Archive | May, 2011

The Revolution Will Not Be Televised…It Will Be Tweeted

27 May

So as my readers (or reader — ha!) know, I only recently converted to the blogging and tweeting community after having ignored it for a long time, and, to be honest, I never really took Twitter specifically that seriously. Well, yesterday, I got an education in the power of the 140-character revolt.

Stevie Koerner “I Heart NY” necklace

Stevie Koerner's “I Heart NY” necklace.

Urban Outfitters I Heart Destination Necklace

Urban Outfitters' I Heart Destination Necklace

Yesterday, blogger Amber Karnes, known as @amberkarnes on Twitter, lit up the social media world with a tweet concerning the allegation (and apparent truth) that Urban Outfitters blatantly ripped off a necklace design by Etsy crafter Stevie Koerner. Karnes got retweeted at exactly the same lightening speed that bunnies reproduce, and before she knew it, she was trending in the U.S. and the Urban Outfitters necklace had abruptly disappeared from the website. You can read a comprehensive breakdown of how it went down on Karnes’ blog. As of this morning, the necklace is still gone from the UO site and UO’s Twitter page hasn’t been active in almost 24 hours.

Now, it should be noted that a.) UO has apparently done this before, b.) folks say design-stealing in the fashion world is a pretty common thing (doesn’t make it ok though), and c.) a commenter in a Huffington Post article about yesterday’s events says that Koerner herself got the design idea from someone else. But despite all of that, this is still a fascinating, inspiring story. I used to think Twitter was just a silly, self-indulgent waste of time, but yesterday’s events, the fact that one tweet (motivated by a Tumblr and Facebook post) resulted in a huge company getting called out on their BS…it excites the hell out of me. I know, I know, this is not the first time Twitter has had a major impact in real life and it’s not like Twitter is the ’10s virtual equivalent of San Francisco in the 1960s, all admirable revolution and activism, but still — strength in numbers and smart phones, yo. I’m definitely going to keep following this story, and I do believe I’ll be putting the kibosh on my UO shopping for a while and hit up my favorite Etsy and local ground shops instead (where I found some supercool wooden Pac-Man earrings yesterday — WERK).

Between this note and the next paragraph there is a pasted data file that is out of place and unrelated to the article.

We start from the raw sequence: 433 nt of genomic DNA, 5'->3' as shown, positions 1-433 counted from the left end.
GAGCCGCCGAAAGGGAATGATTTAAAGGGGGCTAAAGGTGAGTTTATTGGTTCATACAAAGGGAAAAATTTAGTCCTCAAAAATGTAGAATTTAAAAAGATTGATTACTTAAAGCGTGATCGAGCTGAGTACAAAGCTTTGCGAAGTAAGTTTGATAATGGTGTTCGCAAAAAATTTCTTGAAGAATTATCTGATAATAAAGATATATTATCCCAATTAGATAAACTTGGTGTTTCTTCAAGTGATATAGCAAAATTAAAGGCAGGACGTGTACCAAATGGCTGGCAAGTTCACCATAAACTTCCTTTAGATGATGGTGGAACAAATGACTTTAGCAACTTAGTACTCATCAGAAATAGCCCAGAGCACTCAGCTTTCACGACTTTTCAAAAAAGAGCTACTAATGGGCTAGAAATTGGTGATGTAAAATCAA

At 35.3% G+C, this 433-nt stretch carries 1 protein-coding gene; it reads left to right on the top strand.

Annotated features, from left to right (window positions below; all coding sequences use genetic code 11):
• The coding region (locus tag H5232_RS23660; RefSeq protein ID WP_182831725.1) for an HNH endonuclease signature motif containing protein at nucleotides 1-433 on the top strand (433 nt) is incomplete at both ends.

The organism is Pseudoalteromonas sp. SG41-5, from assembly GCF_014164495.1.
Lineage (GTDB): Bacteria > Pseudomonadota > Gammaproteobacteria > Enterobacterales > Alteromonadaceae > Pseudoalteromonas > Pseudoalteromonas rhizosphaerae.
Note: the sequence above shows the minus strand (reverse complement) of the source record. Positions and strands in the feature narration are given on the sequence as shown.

¡Viva la (social media) Revolución!

Wiley Video: “Numbers in Action”

25 May

The video for English grime rapper Wiley’s latest track has been snaking its way through the internet for a little over a month now, so I know I’m not breaking any ground posting it here, but I feel compelled to share it because it encompasses and personifies everything I love about grime: industrial cool, stark, hot beats and gangsta British accents.

Plus, I love how video directors Chris Barrett and Luke Taylor of the direction team Us are obviously tipping their hats to the Sesame Street numbers video segments we all jammed to in our wee years. All this video needs is an occasional loop of Super Grover flying (read: falling) through the air.

Get a behind-the-scenes look at the video on Pitchfork.

Dear Diary: Meditations on One Woman’s Work

23 May

Director's Cut cover

For the last few weeks I’ve been anticipating the arrival of May 22 and May 23 for two reasons: May 22 was the one-year anniversary of my grandmother’s death, and today Kate Bush’s Director’s Cut, an album containing reworkings of previously released songs, is officially out in the U.S. Back in April, when I happened upon an mp3 of “Deeper Understanding” and immediately fell in love with its intimate eeriness, I never thought that a month later I would be combining a blog post on Bush, an art rocker, with musings on my grandmother, Lee Pervis “Pearl” Jackson. However, last year when I spoke at my grandmother’s funeral I did refer to great artists (writers specifically) to eulogize her and here I am doing it again, so I guess it shouldn’t be a surprise.

I do and don’t know why I’ve become so infatuated with Kate Bush. Yes, both the original and refashioned versions of “This Woman’s Work,” “Deeper Understanding,” and “Moments of Pleasure” on Director’s Cut are fantastic songs in their own right, but overall, her catalog isn’t the type of thing I’m usually in to. But there is something about Bush that’s so fiercely yet nonchalantly gusty that I am so impressed with. Every step of her career, from establishing herself as THE eccentric soprano in the late ’70s to her ability to successfully revisit material on her new album demonstrates undeniable strength.